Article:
THE BLOG
08/04/2014 10:13 am ET Updated Oct 04, 2014

A Challenge to Principals: Focus on Staff Strengths

As the new school year begins, classrooms are abuzz with teachers planning, collaborating, and preparing for their students. The air is filled with hope of great successes for every child. As effective teachers prepare for this success, their focus is not on areas of "needs improvement" for their students, but rather on areas in which they can help the students excel.

Therefore, I would challenge every principal and educational leader to take a cue from their incredible educators and start the year with the same positivity toward their faculties and staff. I would encourage educational leaders to focus on the talents and strengths of their faculties rather than focus on areas of growth for the upcoming year.

Unfortunately, in education as in culture, we focus more on improving areas of weaknesses rather than developing strengths or leadership abilities. As discussed in my upcoming book, What Schools Don't Teach, the conventional approach is about simply maintaining an individual's strengths while focusing on "fixing" any weaknesses. It's about identifying improvement areas and developing an improvement plan. You have to look no further than any job performance review or teacher observation to see that our approach is all about "fixing" weaknesses. The focus is never on developing our talents or strengths. So, yes we should be aware of our weaknesses, but they should not be our focus. Individuals who focus on developing their strengths are exponentially more successful than those who focus on improving areas of weakness. Imagine what a school could accomplish if the talent of everyone was fully utilized.

There is an array of talents which your faculty may possess. Some of these talents include confidence, organization, maximizer, innovation, dependability, relating, team building, and risk taking. When these and other talents are identified and developed then they become strengths which help your faculty maximize their potential.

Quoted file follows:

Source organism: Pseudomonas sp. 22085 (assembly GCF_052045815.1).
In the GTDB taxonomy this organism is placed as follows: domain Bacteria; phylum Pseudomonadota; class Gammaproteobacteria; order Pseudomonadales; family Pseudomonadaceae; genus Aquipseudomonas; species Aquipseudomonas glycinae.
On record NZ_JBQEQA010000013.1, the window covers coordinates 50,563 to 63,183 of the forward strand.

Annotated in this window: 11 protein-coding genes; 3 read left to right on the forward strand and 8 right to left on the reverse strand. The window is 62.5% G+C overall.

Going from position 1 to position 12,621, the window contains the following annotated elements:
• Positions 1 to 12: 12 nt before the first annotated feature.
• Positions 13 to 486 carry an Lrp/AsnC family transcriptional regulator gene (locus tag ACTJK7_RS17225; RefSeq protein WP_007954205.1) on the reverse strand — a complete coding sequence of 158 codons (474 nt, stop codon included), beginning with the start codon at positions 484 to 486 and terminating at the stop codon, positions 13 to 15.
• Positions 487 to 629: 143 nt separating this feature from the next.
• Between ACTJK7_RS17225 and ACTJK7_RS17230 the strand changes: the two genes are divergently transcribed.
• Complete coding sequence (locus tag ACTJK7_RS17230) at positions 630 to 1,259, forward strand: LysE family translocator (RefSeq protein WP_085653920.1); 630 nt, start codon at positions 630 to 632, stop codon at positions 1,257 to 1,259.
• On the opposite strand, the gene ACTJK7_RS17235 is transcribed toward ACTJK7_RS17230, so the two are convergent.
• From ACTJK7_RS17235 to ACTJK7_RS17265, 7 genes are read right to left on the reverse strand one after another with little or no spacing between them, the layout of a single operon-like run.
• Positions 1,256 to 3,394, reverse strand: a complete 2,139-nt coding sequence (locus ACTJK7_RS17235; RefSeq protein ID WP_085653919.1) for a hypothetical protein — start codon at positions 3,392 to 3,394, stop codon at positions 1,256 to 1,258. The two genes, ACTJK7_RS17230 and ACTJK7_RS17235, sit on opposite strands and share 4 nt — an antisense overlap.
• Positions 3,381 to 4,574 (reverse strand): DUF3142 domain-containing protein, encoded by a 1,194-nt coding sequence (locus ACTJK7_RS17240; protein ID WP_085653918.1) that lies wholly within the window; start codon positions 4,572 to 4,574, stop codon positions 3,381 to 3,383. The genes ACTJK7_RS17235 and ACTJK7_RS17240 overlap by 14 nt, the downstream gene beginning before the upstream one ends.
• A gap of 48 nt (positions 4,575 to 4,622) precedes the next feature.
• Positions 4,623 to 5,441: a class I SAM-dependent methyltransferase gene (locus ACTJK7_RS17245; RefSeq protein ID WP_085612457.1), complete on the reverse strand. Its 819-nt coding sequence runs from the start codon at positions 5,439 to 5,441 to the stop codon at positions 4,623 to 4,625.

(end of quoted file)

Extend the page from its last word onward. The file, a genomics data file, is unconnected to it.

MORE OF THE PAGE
As a teacher in one of the top systems in Georgia years ago, I recall that I had to focus on something called a PAC (Personal Assessment Cycle) during each school year. Can you guess what the focus was of the PAC? If you said areas of growth, then you are right on track. There was no focus on what strengths I brought to the position, or areas where I could help the school or students excel, but the focus was simply on the areas where I could improve. When improvement is the main focus, then we become consumed with "not failing" rather than on "excellence". Ironically, this is also the mindset we teach our students as well.

As an effective leader , it is important to identify and utilize the strengths of your faculty and staff. In fact, research by Gallup indicates that when adults are able to use their strengths in their careers, then they are six times more likely to be engaged in their jobs and three times more likely to report having an excellent quality of life.

By contrast, studies show when people work in jobs where their strengths aren't utilized, they are not emotionally engaged in their jobs. Sadly, two-thirds of respondents don't feel like their strengths are utilized in their jobs. This means two-thirds of adults are not fully engaged in their work, have lower productivity, and do not view themselves as having an excellent quality of life. Now imagine if teachers felt like their strengths were being used, then you would have a faculty with higher job satisfaction and engagement. Research suggests that teacher turnover and attrition cost over $7 billion dollars per year with over 40 percent of new teachers leaving the field within the first 5 years. What if these numbers could be reduced by simply empowering your faculty to use the strengths they already possess?

Imagine a school where faculty and staff felt high job satisfaction and felt like they could focus on "excellence" rather than "not failing". Now imagine the positive effect of students being educated in this type of environment? Education could finally return to a focus on excellence rather than mediocrity.

So, if you would like to save your district a lot of money, increase job satisfaction in your faculty, and provide a positive environment where your students have the opportunity to excel, then take up my challenge this school year and focus on the strengths of your faculty and staff. Remember the air is filled with hope for the upcoming year. Make that hope a reality!